Although seeing him as a vile killer, she felt sad for him. She knew very well why he was here, having done her research; ten years ago he was charged with the murder of five women. They were all drug-addicted prostitutes, all colored, except his last. And it was this change in M.O. that had been his downfall, as his white victim came from a family that were powerful enough to push the police force to do a proper investigation.

The detectives had linked the murders upon discovering the alleviated levels of ketamine in the women’s bodies. Knowing this they had been able to pin-point him as he was the only one with access to these amount of quantities large enough to force overdoses in this many victims. He had forged papers in hopes of explaining his use, but they had quickly fallen through in court.

Not that difficult to work out, she had noted, but the fact that it was the white woman’s death that had triggered the investigation annoyed her. As a colored woman herself, she knew very well of the underlying racism implied. She had noted it again when reading the court proceedings, as her subject had not been sentenced with a death penalty.

He was a white, elderly male of high stature, having a medical license and working at a private clinic. His defense lawyers were able to drum up enough sympathy that they had been able to take the death penalty off the table. Furthermore, they had used his crazy story as proof that he was delusional, and suited better in a psychiatric hospital then in jail.

As he sat across here, freely sitting in his chair, and playing with his beard, he did not seem delusional at all. But then again, he had killed five women with ketamine, a drug that can produce near-death experience, and it was this feature he had chased apparently. He had hypothesized that giving them a near-death experience, to the point of actually pushing them towards death with an overdose, would give them a glimpse of there. After a short amount of time he had tried to counter the overdose by treating them, but had failed each time.

“Could you tell me about your victims?” She questioned. It seemed only logical after his self-description as heartless.
“Failures, all of them.” He responded quickly. “None of them were able to cross that line between life and death, and come back to tell their tale of it. I suspect it has something to do with their profession. It can be a harrowing business, after all, so I think they didn’t have enough will to take the stride back. I was a fool to not take that into consideration when choosing my subjects, and here I am paying the price.”
“You’re paying the price for killing five innocent women, and it’s a very cheap bill you were left with.” she replied, not as furious as her emotions initially would have her, but not as calm as she would have wanted either. So much for naivety.
“What’s wrong?” He snickered, “Struck a nerve, did I?”

Not that she was going to admit it, but yes, he had. One of the victims had been a mother, and as she thought of her own child at home, it was a grievous insult to call the victim a failure because she didn’t meet his expectations. She could only think of all the lost expectations the motherless child was left with.

She felt her mood soured as she was reminded of her boy. She didn’t want to be here, in this padded room, as dull colored as only hospitals manage. She longed back to her apartment, to embrace her sweetheart and let her know that mom would do anything for him, even interview heartless psychopaths so that she could publish something again. Not proud of her writings the latter years, she was still to proud to change line of work.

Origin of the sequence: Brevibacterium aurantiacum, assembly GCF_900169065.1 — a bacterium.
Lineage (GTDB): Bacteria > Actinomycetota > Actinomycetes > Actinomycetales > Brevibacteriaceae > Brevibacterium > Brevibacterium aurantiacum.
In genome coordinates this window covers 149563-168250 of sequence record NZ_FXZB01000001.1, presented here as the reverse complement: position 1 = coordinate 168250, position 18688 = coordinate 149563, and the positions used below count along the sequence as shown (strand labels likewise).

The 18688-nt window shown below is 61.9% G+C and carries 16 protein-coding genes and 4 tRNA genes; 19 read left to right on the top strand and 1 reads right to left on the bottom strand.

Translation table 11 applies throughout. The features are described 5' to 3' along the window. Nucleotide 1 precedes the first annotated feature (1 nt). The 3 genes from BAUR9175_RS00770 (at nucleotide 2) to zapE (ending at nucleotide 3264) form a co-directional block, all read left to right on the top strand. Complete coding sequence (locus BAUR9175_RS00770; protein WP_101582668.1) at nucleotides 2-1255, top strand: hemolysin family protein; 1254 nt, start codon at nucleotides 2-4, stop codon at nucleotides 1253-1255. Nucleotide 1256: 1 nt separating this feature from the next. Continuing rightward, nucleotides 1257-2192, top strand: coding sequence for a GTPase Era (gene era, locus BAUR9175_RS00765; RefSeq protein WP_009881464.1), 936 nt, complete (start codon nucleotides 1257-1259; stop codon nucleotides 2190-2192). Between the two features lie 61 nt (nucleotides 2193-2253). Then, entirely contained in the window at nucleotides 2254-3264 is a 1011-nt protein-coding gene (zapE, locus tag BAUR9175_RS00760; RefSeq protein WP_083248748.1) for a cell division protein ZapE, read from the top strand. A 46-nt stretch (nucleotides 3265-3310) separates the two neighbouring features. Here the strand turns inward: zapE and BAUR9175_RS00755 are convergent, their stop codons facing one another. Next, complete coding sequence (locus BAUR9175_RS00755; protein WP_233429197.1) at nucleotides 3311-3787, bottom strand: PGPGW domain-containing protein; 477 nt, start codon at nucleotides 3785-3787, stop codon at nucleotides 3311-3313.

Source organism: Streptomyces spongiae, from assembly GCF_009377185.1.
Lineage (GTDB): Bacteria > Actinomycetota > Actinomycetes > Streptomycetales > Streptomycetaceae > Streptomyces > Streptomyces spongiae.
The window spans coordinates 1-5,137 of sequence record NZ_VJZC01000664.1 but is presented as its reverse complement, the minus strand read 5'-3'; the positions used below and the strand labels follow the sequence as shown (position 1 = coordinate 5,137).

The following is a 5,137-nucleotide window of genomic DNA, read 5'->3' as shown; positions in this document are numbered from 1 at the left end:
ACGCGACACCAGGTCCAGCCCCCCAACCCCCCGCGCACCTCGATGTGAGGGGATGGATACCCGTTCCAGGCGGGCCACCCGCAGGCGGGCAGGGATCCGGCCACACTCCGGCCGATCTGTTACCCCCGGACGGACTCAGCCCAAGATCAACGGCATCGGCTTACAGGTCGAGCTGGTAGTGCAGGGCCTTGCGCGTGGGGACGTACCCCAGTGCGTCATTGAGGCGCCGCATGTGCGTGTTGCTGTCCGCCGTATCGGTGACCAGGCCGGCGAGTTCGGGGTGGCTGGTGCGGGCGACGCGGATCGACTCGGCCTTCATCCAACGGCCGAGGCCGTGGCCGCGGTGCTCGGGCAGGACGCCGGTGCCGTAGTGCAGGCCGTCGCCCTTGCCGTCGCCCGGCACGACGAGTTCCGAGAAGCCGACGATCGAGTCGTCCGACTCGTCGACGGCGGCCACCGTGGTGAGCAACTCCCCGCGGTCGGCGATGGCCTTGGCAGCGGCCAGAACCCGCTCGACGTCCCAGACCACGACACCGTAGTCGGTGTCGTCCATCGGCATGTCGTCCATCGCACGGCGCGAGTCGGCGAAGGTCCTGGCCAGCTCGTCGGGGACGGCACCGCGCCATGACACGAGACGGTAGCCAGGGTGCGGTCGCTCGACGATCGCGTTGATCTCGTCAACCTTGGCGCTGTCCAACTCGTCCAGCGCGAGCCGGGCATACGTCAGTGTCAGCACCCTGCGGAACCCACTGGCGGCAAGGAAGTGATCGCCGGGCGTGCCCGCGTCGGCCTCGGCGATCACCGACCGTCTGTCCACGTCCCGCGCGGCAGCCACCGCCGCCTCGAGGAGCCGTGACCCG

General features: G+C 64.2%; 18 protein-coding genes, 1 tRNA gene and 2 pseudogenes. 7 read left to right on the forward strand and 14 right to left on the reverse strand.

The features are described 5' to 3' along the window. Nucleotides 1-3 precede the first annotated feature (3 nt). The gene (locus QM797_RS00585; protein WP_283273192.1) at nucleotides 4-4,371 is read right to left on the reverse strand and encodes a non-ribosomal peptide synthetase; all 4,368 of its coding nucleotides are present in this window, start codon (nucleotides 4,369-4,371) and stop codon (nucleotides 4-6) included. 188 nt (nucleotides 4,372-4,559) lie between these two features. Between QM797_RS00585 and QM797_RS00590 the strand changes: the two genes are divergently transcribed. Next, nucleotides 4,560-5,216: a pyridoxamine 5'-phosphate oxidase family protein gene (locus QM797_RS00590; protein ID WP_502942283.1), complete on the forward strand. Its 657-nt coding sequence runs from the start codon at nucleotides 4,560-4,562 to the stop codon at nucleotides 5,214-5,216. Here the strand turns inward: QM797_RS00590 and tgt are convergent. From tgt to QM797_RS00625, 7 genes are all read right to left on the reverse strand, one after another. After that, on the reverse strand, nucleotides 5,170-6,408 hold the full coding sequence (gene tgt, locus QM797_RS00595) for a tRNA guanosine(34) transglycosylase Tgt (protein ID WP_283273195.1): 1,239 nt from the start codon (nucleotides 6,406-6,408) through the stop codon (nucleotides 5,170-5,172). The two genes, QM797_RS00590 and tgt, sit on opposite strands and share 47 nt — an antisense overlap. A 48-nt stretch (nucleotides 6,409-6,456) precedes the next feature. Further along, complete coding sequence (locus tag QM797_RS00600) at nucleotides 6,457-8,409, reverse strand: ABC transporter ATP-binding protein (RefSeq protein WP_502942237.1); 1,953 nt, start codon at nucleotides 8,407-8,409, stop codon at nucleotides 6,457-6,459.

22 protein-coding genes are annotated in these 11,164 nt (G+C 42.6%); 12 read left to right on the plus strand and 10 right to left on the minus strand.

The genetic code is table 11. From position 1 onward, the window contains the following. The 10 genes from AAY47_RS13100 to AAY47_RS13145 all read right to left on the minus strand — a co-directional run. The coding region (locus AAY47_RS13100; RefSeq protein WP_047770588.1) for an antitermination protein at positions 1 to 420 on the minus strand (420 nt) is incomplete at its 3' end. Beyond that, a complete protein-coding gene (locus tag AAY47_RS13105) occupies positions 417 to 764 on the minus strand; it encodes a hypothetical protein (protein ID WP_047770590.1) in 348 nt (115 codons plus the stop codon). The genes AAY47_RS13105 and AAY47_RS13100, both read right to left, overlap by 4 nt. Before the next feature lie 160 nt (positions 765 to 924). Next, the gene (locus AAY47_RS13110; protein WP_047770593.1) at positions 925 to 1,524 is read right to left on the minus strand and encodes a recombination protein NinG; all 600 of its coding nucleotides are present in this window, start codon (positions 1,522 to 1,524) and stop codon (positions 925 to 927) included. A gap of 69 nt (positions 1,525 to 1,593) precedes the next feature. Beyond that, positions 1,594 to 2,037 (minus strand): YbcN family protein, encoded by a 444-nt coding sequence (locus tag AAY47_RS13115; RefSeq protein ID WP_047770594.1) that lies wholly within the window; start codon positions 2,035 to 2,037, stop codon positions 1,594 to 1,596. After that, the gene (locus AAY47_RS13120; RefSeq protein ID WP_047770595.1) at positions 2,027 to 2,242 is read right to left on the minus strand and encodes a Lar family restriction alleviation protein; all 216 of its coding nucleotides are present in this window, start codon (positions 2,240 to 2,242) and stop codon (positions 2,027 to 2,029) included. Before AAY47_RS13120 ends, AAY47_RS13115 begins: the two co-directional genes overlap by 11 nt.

“We’re not talking about me. We’re here for you, and what may be your choice to let your story be heard.” Playing on his pride had been her strategy from the start, and she was betting it would take her further.
“Yes,” he leaned back into his chair, “yes, you’re right.”
Never lose faith in men’s pride, she thought to herself.
“Well, to make you better understand me, perhaps I shall tell about what’s there. That other reality I so long for, that finally pushed me to the experiments that led me her.”
Never going to say killing, are you, she thought, letting go an unnoticeable sigh.

“It’s a bit difficult to explain, as its features are seldom comparable to anything of this reality. Actually, I’ve discovered that terminology from video-games are useful in doing this. I trust a young woman such as yourself know your games, but I’ll try to keep it as easy as possible.

“Take the concept of birth for example. It does not exist over there. You simply exist, knowing of no start nor pro-creators. Neither are there any concept of growing, as the only long-term variable that changes is the experience you amass.

“Time is of no great meaning, but there are cycles. You could call them days, but it would betray the initial meaning, as there are no sun to produce day and nights. Rather, everything is somewhat luminous, so you’re able to distinguish features. For example, something very close would be bright, while things far away are faded.

“Death does not function there as it does here; if you die, you merely wait for a new cycle to emerge. But it isn’t a waiting that is experienced, no, you simply experience it as instantaneously re-emerging upon the new cycle starting. If you were to live when the cycle ends, you still re-emerge somewhere else, spawning a new scenario.

“Each scenario is different, but there are certain features that are always present. One of them is a glowing hexagonal bipyramid that floats, somewhat like star. As cycles went by, and standards amassed among the inhabitants, it became a meeting ground of sort.”

“Wait,” she interrupted, “the inhabitants? You mean there were others there as well?”

“Oh yes, we were many inhabitants. Maybe infinite, I suspect, as I would never meet any individual twice. Well, it could be, as distinguishing features were difficult to ascertain. We were in fact all feature-less, reduced to merely luminous shapes that all looked alike. And no, we didn’t superficially look like humans, with extremities like legs, arms and a head. We were simply globes of light moving around.